This causal connection is illustrated in a humorous but painfully confrontational way in the TED talk: ‘The Paradox of Choice’. In which psychologist Barry Schwartz shows that more choice increases our expectations to a point where they can only lead to disappointment.

In this day and age there is more choice than ever. Everything seems possible. All information is available in no time.

That applies to dating (apps) but also to what we want with our lives. Study, career, mean something for others.

Lots of choice can lead to stagnation; not choose at all because we are paralyzed by all the options. Sometimes it’s nice and easy when a decision is made for you

In addition, we are less likely to be satisfied, because satisfaction with a decision is reduced by the number of options that preceded that decision.

Apart from the fact that more choice leads to increased expectations, this is also because we now consider ourselves responsible. We made the decision ourselves.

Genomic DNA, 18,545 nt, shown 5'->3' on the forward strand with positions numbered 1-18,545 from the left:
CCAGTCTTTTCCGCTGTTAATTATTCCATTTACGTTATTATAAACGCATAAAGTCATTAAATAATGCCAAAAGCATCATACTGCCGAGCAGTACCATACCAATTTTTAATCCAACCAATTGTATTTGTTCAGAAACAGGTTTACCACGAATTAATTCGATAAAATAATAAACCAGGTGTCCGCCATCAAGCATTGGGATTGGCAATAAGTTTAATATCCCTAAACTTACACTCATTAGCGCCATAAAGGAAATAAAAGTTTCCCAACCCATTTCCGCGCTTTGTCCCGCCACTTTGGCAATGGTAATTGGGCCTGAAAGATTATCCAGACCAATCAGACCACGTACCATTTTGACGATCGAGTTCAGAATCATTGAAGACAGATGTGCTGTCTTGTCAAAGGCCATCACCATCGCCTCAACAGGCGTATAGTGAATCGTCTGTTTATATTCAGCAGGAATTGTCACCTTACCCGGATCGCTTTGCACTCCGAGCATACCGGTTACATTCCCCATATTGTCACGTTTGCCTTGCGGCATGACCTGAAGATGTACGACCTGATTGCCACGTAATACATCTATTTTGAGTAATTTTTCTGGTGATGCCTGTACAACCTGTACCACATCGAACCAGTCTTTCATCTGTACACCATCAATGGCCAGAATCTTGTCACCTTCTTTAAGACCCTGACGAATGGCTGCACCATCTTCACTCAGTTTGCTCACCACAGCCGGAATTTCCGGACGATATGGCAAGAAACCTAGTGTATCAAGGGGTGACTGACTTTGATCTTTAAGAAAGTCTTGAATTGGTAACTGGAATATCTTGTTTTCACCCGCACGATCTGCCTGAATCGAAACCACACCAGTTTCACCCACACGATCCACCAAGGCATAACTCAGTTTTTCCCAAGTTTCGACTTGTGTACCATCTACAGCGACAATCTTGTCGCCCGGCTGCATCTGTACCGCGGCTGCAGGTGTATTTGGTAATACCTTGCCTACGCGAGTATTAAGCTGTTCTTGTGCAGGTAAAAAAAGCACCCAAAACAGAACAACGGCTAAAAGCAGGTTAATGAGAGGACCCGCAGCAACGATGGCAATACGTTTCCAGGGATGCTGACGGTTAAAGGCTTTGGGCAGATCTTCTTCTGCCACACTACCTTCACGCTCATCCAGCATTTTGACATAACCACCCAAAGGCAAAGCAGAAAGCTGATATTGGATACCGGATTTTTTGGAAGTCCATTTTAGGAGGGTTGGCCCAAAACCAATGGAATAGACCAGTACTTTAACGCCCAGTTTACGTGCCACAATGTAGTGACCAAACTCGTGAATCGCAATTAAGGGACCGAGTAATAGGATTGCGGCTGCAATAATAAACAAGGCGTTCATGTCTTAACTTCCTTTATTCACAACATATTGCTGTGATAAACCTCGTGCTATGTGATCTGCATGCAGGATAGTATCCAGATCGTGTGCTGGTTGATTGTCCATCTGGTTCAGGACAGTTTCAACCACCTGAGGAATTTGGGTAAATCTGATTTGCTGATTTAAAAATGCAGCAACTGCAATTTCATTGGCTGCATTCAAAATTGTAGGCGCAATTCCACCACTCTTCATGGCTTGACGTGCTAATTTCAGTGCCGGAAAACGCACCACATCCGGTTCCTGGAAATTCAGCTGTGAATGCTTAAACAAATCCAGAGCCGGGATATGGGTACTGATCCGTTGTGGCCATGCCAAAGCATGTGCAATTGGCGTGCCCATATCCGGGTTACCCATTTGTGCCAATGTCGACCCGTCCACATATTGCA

This ensures that later on we will always be able to think gnawingly: “What would it have been like if….?” and: “There is probably a better option. Let’s search/swipe further for a moment.”

Is there something that can be done about this? Yes. Fortunately.

Everything starts with awareness. When we see the pitfalls above, we have knowledge and that gives us freedom of action.

We can then see that it is a choice which reasoning we normally follow fully automatically in our head, and link it to the (feasible) options that lie ahead of us.

Then we see that feasibility can very well in harmony with happiness.